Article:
In 1993, there were a total of 35,800 hospitalizations for asthma among individuals 0 through 64 years of age in California (Table 1). Approximately half (56.4%) of all asthma hospitalizations in California were among blacks, Hispanies, and Asians. The age-adjusted asthma hospitalization rate for blacks 0 to 64 years was 42.5/10,000, nearly four times as high compared with the age-adjusted rates for Hispanies (13.0/10,000), whites (10.3/10,000), and Asians (9.4/ 10,000). For blacks and Hispanies, the principal source of payment for asthma hospitalizations was Medicaid, while private insurance paid for most asthma hospitalizations for whites and Asians. For each racial/ethnic group, the main route of asthma inpatient admission was via the emergency department.
Blacks of all ages and Hispanic and Asian young children were found to have elevated rates of asthma hospitalization in California compared with same-age whites. Blacks in each of the four age groups were hospitalized for asthma 4.6 to 6.0 times more frequently than whites, 2.5 to 3.8 times more frequently than Hispanics, and 2.7 to 7.3 times more frequently than Asians. Moreover, Hispanic and Asian children <5 years were at nearly twice the risk of asthma hospitalization than their white counterparts. Among the older age groups, differences in asthma hospitalization rates among whites, Hispanics, and Asians were minimal. buy zyrtec online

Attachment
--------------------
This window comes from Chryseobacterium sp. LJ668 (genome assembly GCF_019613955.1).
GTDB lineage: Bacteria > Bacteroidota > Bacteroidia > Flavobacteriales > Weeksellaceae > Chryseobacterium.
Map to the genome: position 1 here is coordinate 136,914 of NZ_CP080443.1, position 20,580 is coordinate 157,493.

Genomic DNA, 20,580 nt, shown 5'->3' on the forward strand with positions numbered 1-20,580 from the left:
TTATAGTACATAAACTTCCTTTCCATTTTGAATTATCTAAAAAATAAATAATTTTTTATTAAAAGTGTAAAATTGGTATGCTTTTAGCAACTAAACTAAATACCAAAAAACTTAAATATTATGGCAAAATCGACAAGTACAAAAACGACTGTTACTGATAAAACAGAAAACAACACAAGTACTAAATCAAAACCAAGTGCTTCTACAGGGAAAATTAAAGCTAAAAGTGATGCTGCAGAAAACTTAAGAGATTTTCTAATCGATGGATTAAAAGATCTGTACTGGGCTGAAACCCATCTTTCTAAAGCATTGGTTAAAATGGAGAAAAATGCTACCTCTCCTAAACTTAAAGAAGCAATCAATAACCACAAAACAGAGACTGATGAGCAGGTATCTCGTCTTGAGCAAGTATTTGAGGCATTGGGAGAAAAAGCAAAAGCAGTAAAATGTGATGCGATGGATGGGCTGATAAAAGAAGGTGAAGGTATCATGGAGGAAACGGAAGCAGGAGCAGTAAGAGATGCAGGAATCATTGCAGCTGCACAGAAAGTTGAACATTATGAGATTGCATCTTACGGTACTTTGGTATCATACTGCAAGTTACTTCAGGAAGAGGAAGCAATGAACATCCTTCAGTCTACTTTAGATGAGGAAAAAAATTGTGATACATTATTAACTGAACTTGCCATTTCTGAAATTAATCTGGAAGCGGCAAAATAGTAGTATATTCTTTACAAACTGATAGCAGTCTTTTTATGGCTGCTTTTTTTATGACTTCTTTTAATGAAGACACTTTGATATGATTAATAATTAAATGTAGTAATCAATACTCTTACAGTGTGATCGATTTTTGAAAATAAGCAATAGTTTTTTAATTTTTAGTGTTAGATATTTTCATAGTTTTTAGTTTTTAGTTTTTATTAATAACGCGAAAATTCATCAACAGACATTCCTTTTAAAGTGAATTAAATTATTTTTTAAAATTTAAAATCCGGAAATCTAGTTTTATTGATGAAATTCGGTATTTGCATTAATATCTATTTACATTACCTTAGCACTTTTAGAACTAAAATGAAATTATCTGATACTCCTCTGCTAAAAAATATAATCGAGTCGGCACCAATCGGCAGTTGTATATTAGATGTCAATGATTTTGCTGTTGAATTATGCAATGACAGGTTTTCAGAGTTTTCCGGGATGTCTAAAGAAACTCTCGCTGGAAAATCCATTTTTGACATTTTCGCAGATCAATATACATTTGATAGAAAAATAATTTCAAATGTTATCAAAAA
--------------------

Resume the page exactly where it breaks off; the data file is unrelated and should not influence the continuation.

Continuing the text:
Small Area Analysis
Across the state’s 57 three-digit zip code areas, asthma hospitalizations varied nearly 10-fold, from 4.0/10,000 in Santa Barbara to 39.3/10,000 in Oakland (Fig 1). In Los Angeles, rates varied fourfold, from 6.2/10,000 to 24.3/10,000. The descriptive relationship between asthma hospitalization in California and age, race, and income is presented in Table 2. In each of the four age groups, regardless of race, asthma hospitalization rates were approximately 1.5 times higher for persons residing in the poorest areas (with median household incomes of <$35,000) compared with persons residing in the wealthiest areas (with median household incomes >$35,000). The association between asthma hospitalization rates and area income levels was examined by conducting a test for trend analysis. Within each race/ethnicity group, the risk of asthma hospitalization significantly decreased with increasing median household income (p<0.01 for each race/ethnicity-age group). However, in each income-age strata, blacks consistently exhibited the highest asthma rates of hospitalization compared with the other race/ethnic groups. For example, black children <5 years in every income strata were hospitalized 1.9 to 6.4 times more frequently than whites, Hispanics, and Asians.
Table 1—Asthma Hospitalizations Among California Residents Aged 0 to 64 Years in 1993, by Race/Ethnicity
|Characteristic||Rate of Asthma Hospitalization per 10,000 Population|
|White (n = 14,997)||Black(n=8,240)||Hispanic (n=9,575)||Asians (n=2,370)|
|0-64 (age adjusted)||10,3||42.5||13.0||9.4|
|Percent of All Asthma Discharges|
|Primary source of payment|
|Source of admission|
Table 2—Rates of Asthma Hospitalizations by Race, Age, and Income Level in California in 1993
|Age Category Median Household Income by Quartiles*||Rates per 10,000|
Figure 1. Rates of asthma hospitalization for persons with age